TRUMP BUSINESS PARTNER ACCUSED OF INVOLVEMENT IN DUTCH-BASED MONEY LAUNDERING SCHEME

Quote:

Dutch letter box companies implicated in million-dollar fraud

The American real estate development company Bayrock, through which Donald Trump constructed hotels and apartment complexes, used Dutch letter box companies in a network suspected of being involved in money laundering. A ZEMBLA investigation suggests that Bayrock siphoned off $1.5 million dollars by setting up a corporate structure in the Netherlands in 2007. In New York, Bayrock also stands accused of large-scale tax fraud. This incriminating information could place Donald Trump in an extremely difficult position, claims attorney F. Oberlander, who is prosecuting Bayrock on behalf of the State of New York: “The maximum jail term would be 30 years. So you’re in really serious trouble.”

In 2005, Donald Trump became 18% owner of an hotel-condominium known as Trump SoHo. Bayrock, the other owner, is accused of perpetrating fraud on a grand scale through, among other things, Trump SoHo. According to US law, this means that Trump is jointly liable for Bayrock’s criminal activities. Oberlander concludes:
“Anybody running a business through a pattern of crime is guilty of racketeering. Anybody knowing what they’re doing and are helping is guilty of racketeering conspiracy. They go to jail.”

All Bayrock wants is to make clear to ZEMBLA that the Dutch corporate construction was established on the advice of an external legal counsel. ZEMBLA discovers that the firm in question is Bracewell & Giuliani. Rudy Giuliani, the former mayor of New York, and part owner of the law firm at the time, is also a Trump confidante. ZEMBLA has access to correspondence between the law firm and the Dutch director of a trust company in Amsterdam, which leaves no doubt as to the ultimate beneficiary owners of the Dutch business construction: the director of Bayrock and the Khrapunov family from Kazakhstan.

Viktor Khrapunov is a fugitive ex-mayor and governor from Kazakhstan. The Kazakhstan government accuses Khrapunov of embezzling hundreds of millions of state assets. In 2007, Bayrock and the Khrapunov family founded the Dutch joint venture KazBay B.V. ZEMBLA has copies of the act of incorporation, bank statements and internal communications showing how the suspected money laundering scheme was set up. “It was designed to get millions of dollars out of New York into Europe. Through KazBay. KazBay was just a conduit”, asserts attorney Oberlander.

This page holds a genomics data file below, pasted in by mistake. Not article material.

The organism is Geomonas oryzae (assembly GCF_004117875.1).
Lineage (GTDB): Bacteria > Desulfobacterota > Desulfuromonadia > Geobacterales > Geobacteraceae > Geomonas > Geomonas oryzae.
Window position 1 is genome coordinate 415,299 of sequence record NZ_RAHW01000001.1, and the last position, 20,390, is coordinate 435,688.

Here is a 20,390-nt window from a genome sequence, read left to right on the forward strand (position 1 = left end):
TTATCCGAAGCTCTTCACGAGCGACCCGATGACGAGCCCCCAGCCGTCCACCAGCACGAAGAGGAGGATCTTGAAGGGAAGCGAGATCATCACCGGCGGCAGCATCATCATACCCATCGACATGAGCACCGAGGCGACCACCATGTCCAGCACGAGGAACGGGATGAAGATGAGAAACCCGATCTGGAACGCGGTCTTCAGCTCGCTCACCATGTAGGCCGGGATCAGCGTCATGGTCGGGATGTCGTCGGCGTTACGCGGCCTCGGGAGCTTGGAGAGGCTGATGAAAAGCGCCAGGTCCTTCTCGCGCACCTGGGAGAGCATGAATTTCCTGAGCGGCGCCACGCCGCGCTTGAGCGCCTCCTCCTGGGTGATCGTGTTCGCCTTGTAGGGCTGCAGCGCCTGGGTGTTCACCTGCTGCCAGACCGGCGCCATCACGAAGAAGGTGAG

The Dutch director of KazBay B.V. tells ZEMBLA that he has no knowledge of his clients’ dubious backgrounds. In 2007, the year that the Dutch letter box companies were established, Viktor Khrapunov’s alleged criminal dealings become public knowledge. Around the same time, it also becomes clear that Felix Sater, one of the Bayrock owners, has concealed his criminal past and mafia connections.

For years, the Dutch Central Bank has been concerned that Dutch trust companies are failing to comply with legislation. Over half of the companies investigated by the Dutch Central Bank are in breach of the regulations, such as subjecting their clients to rigorous screening. Investigations performed by the supervisory body reveal that hundreds of politicians from Russia and Kazakhstan make use of Dutch trust companies. Frank Elderson, director of the Dutch Central Bank: "There are no legal stipulations forcing you to do business with a former political hot-shot from Russia or any other high risk nation."

Six months ago, the Financial Times reported that, in 2013, the Khrapunov family had bought three apartments in Trump SoHo to the tune of 3.1 million dollars. A sale from which Trump benefitted as joint owner. The White House, the Trump Organization and Viktor Khrapunov decline to answer ZEMBLA’s questions. In the episode ‘The Dubious Friends of Donald Trump: Part 1 – the Russians’, ZEMBLA explores the possible implications of these shady business dealings for the United States’ 45th president.


Compiled by: Sander Rietveld
Research: Annette Schätzle
Final editing: Manon Blaas

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PostPosted: Sat Jun 24, 2017 9:06 am    Post subject: Reply with quote

http://www.huffingtonpost.com/entry/crew-suit-trump-destroying-records_us_594c4408e4b02734df295a32

Lawsuit Accuses Donald Trump Of Illegally Destroying White House Records
Quote: